A lunch customer hands me his ticket. I find his keys easily in the box and take off at an impressive run. His car is not easy to find: the valet company has not rented a nearby lot to service the restaurant, and so we, certainly unbeknownst to the clients, just drive around the area and try to parallel park the vehicles as close to Copeland’s as possible. Once the vehicle has been parked, it’s up to the valet to draw a silly treasure map on the back of the ticket so another valet can locate it. My co-worker Chip draws every treasure map like this: #*. Every single one. And finding the car is never easy. But I bring it back and slide up to the curb, holding the door open, the car’s AC pouring like ice water on my feet, and receive a neatly folded bill from the customer.
“It’s damn hot out here, son. This is for you running like that.”
It’s a twenty-dollar bill. Chip, now back and posted by the valet box, holds a salute against his brow, trying like hell to make out the bill. I walk up to the tip tumor and start to wiggle it in when Chip says, “No. No! What are you doing, Tommy? Don’t you keep a dollar handy to swap it out with? Please don’t put that twenty in there. Please. It’s for you. That dude told you it was for you.”
“Actually, it’s for Copeland’s Valet Parking Corporation,” the human tumor says, setting his drink down wet on the valet box.
“Are you seriously drinking a mudslide?” Chip asks.
I use a car key from the box to vanish the bill completely and post up next to Chip. Back in the sun. The shift boss sinks back into the shade.
“I am way too old for this. Sharing tips? Forty percent to management leaves 60 percent of the tips to us, divided over twenty runners, on a check, with taxes taken out, and guess who’s running the math, guess who’s counting up the tips? A grown man drinking a goddamn mudslide.” He must have been talking to himself previously because now Chip turned to me: “You think he’s gonna turn in that twenty? Or just keep it for himself? We never get good tips out here. You know what I heard? There’s a new hotel opening up downtown. You heard that? It’s supposed to be luxury.” He said the word as if it were mystical and perhaps too good for his own tongue: “luxury.” “And they’re looking for parkers. Copeland’s customers don’t tip for shit.”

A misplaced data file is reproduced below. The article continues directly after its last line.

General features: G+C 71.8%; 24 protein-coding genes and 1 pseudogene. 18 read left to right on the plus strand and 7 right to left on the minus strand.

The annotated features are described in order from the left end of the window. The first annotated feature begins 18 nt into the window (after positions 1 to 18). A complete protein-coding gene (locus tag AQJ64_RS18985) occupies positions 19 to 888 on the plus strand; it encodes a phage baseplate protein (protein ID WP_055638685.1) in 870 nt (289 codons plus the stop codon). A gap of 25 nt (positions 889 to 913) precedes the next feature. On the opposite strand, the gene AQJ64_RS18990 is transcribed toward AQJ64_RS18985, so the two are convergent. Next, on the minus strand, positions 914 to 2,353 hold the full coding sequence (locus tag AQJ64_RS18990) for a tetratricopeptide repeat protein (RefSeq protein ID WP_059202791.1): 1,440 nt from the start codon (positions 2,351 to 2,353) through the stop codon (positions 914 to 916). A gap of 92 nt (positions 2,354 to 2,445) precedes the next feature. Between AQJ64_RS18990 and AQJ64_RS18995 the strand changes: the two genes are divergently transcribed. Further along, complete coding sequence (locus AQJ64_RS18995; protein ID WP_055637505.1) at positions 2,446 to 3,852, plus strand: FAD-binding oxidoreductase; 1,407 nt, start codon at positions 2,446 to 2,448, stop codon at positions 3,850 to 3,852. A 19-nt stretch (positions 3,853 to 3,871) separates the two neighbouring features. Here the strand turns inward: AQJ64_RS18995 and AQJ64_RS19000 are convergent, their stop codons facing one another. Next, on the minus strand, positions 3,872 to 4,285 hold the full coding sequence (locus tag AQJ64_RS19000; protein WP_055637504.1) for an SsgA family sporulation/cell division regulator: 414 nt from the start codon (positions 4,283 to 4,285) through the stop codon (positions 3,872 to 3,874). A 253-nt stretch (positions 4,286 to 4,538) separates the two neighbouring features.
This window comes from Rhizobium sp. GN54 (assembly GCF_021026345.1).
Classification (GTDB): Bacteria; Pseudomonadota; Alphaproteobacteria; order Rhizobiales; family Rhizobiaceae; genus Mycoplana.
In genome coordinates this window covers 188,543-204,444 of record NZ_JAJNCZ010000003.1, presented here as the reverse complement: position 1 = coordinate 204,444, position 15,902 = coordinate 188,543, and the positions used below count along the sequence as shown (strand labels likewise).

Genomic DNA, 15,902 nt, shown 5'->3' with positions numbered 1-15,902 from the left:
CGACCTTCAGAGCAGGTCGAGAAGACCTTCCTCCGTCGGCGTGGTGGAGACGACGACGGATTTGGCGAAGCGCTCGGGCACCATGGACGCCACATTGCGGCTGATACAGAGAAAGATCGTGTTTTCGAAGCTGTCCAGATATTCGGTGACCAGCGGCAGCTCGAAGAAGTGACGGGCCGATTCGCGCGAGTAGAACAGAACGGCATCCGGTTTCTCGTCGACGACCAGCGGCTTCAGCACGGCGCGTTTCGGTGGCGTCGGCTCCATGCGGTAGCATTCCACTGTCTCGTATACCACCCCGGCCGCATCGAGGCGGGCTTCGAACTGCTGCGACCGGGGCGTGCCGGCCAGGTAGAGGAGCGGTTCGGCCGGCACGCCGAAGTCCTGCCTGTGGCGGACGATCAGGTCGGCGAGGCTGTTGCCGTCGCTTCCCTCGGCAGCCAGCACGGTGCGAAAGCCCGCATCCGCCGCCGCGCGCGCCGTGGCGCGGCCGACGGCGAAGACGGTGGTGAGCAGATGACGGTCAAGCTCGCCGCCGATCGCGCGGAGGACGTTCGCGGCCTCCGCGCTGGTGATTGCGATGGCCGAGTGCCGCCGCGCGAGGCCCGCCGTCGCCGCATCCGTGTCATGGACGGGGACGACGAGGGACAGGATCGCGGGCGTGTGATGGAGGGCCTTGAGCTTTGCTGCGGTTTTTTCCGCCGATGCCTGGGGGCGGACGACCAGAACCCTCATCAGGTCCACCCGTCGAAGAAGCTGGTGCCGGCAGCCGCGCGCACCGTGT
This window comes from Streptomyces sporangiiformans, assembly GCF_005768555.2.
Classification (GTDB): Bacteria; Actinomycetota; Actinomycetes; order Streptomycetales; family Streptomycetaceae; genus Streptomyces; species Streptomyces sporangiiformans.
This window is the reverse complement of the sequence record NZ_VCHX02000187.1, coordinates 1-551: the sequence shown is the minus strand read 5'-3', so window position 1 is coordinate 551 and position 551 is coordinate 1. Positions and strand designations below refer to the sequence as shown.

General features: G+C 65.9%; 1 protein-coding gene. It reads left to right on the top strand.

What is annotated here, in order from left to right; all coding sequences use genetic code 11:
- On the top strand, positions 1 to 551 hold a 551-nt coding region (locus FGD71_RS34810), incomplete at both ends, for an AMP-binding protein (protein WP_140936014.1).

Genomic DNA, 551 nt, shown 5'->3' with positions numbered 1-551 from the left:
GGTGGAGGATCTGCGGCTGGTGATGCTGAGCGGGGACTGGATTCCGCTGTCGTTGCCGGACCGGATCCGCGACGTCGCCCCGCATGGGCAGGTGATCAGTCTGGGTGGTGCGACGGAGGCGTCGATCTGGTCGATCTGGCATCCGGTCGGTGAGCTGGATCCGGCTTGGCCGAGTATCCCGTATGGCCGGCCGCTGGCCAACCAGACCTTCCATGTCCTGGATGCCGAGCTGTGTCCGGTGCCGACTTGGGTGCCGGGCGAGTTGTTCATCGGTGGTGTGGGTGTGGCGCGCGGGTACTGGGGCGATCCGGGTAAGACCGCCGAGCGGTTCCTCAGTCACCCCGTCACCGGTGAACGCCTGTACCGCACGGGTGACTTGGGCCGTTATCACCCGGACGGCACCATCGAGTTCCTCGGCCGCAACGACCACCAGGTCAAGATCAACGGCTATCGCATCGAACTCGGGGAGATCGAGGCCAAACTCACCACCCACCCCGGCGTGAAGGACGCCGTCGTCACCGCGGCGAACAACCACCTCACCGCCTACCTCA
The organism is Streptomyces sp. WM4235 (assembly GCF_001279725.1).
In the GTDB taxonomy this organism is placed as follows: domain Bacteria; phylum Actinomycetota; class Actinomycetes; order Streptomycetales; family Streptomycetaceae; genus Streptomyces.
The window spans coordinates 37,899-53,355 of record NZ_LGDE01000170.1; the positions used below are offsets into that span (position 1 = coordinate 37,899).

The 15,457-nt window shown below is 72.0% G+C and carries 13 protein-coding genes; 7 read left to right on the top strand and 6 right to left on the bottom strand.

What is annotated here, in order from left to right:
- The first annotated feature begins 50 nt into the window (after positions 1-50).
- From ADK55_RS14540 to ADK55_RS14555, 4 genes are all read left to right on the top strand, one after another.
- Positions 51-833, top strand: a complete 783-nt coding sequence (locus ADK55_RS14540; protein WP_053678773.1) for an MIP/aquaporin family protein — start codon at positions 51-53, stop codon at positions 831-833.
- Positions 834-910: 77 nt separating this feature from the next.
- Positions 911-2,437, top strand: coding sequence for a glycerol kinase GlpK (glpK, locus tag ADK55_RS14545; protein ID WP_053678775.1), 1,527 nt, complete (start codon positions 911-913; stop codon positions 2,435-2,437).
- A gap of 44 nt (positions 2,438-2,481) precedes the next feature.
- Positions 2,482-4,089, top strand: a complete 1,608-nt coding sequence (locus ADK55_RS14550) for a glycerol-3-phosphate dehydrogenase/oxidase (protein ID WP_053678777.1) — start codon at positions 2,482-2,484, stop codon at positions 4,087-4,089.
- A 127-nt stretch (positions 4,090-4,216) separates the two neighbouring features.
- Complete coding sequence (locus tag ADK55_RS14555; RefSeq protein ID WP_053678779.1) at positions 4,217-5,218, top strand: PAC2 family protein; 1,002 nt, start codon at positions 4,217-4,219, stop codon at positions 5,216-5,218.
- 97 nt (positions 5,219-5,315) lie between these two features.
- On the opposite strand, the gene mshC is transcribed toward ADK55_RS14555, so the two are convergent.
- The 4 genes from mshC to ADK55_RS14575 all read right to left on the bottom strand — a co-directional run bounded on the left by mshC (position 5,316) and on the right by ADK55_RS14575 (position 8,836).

Chip, with a wide smile, accepts a claim check from an emerging lunch customer and locates the keys in the box. “It’s a fucking Mazda, dude,” he says quietly to me. And then to the customer: “You won’t be long in this heat, sir! I will run for your vehicle!” Then he takes off sprinting: it’s almost vaudevillian how he tears ass around the corner, his body at full tilt.
Chip cruises the Mazda back in record time, gliding up to the curb. “AC running and classic rock on low for you, sir.”
The customer drops something into his cupped palm. Something that makes Chip’s face contort.
Chip stands upright, essentially blocking the customer from entering his own vehicle, and spreads open his palm to let the two-quarter tip flash in the sun.
With a voice strained and tight, as if he were suffering intense physical pain, he says, “Why, thank you so very much, sir.”